David Dwight Eisenhower was born on October 14, 1890 to Ida and David Eisenhower in Denison, Texas. The family lived in Denison briefly after their general store in Abilene, Kansas, had gone bankrupt but then returned to Abilene when young David was two. There his father became manager of a local creamery at relatively low wages. David Dwight, whose names were soon reversed by his mother in order to avoid confusion with his father, was the third of seven sons. One, Paul, died in early childhood of diphtheria. The other six survived to adulthood and each built a successful career in his own right. Their mother was so even-handed in dealing with them that even after Dwight acquired international fame and she would be asked by reporters whether she was proud of her son, her standard reply was "Which one?" (Eisenhower, 1986, p. 225).
Ida and David had met as students at Lane University in Kansas, a school affiliated with the United Brethren Church. Since women of her day rarely attended college, Ida demonstrated an independent spirit when she enrolled at Lane (Childs, 1958, p. 18). After her marriage to David in 1885, she became a major force in her household and eventually in the lives of her children.
Ida fervently stressed the importance of hard work, self-reliance, and doing one's duty. She also emphasized to her sons that while they could achieve great success if they worked hard, they must always accept their achievements with humility (Wukovits, 2006, p. 8). Although very righteous, she had a pleasant disposition. Years later, one of her grandsons could still remember her humming happily (Kornitzer, 1955, p. 73). She was also deeply religious, so much so that her favorite reading material was the Bible. Dwight later remembered that his mother's most firmly held principle was that of self-discipline which she "preached constantly" (Eisenhower, 1967, p. 32). Indeed, she had such strong self-discipline and was so upright in her personal life that she actually studied law at home so that she would be prepared if she ever encountered her husband's business partner who the family was convinced had stolen their grocery store's profits (Eisenhower, 1967, p. 31). She blamed the dishonest business partner entirely for the family's financial difficulties rather than her husband. Dwight once said that each time his father failed "my mother just smiled and worked harder" (Günther, 1951, p. 49).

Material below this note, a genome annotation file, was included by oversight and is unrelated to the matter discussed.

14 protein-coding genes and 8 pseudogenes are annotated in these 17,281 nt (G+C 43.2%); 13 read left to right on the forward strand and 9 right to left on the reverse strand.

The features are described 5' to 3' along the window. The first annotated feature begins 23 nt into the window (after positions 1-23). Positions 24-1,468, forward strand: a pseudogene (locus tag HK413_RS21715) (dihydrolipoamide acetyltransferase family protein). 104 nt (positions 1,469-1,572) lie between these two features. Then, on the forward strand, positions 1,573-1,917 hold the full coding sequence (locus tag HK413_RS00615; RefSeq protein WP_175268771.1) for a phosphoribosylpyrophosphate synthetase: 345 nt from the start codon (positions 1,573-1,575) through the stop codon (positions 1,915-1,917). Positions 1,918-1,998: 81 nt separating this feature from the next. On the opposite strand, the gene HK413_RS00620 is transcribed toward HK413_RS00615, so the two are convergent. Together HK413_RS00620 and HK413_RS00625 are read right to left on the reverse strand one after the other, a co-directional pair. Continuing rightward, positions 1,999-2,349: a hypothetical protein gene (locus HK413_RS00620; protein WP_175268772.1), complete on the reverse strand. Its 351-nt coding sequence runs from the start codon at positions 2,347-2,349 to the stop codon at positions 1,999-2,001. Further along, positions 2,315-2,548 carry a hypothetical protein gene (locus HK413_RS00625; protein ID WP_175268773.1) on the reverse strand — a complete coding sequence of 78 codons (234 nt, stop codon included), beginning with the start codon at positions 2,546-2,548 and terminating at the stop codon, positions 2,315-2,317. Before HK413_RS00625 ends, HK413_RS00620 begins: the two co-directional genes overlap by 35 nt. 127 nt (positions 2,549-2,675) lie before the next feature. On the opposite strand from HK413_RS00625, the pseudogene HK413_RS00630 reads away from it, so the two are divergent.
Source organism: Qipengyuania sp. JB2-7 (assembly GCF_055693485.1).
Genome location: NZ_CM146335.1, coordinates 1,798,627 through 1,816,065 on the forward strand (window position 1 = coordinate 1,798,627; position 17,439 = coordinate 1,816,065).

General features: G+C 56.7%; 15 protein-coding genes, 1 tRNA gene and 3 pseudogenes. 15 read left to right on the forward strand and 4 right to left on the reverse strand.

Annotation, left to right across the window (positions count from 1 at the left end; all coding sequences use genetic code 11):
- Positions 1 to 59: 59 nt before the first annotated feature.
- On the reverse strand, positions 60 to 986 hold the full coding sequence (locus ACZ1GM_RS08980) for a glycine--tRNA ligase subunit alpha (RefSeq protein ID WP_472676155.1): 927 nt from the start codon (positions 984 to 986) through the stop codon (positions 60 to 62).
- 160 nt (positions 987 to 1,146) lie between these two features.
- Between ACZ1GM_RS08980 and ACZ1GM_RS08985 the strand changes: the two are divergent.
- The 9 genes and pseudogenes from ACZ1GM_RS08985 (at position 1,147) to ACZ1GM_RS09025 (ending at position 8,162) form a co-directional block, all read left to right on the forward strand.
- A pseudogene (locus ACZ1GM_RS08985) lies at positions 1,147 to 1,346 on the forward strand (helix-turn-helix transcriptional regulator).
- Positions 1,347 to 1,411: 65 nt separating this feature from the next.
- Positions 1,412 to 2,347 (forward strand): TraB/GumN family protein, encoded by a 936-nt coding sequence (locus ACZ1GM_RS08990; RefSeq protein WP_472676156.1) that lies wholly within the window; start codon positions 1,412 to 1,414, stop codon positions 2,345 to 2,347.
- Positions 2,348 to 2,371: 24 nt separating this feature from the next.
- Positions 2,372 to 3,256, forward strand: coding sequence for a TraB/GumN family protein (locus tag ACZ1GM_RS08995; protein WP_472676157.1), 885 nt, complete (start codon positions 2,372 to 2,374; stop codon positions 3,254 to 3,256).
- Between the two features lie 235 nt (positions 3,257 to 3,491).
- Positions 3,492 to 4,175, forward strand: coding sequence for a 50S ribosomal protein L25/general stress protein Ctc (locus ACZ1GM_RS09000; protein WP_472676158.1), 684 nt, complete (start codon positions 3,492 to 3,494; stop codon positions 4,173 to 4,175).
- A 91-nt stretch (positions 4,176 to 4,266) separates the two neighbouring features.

While the future president counted his father among the main forces that had shaped his early years, his feelings toward him were ambivalent. David was a moody man who always remained somewhat distant from his sons. He had never taken an active interest in their lives and rarely discussed with them their activities or their aspirations for the future (Ambrose, 1983, p. 20). He simply stressed to them the importance of selfdiscipline and adhering to the message of the Bible. Not surprising, his religious viewpoints were narrow and rigid, leading his son Edgar to describe him as "an inflexible man with a stern code" (Perret, 1999, p. 13). Rather than draw his sons to him, he seemed more often to drive them away, especially since he rarely smiled and often flew into rages. To punish his sons for their transgressions, he would beat them severely. On one occasion, when Eisenhower was six years old, his father was arrested, pleaded guilty and was convicted for striking a neighbor's child (Perret, 1999, p. 13).
Although David was industrious and stressed the importance of hard work and self-dependence to his sons (Sixsmith, 1972, p. 2), he never provided his family with anything more than a modest standard of living. Also, his volatile disposition made him a figure more to be feared than loved. The future President's own son, John, once commented that "...I don't think Dad communicated on a confidential basis with his father, ever." (Eisenhower, 1996, p. 43). When his father died in 1942, Eisenhower did not attend the funeral but instead remained at his desk in the nation's capital. …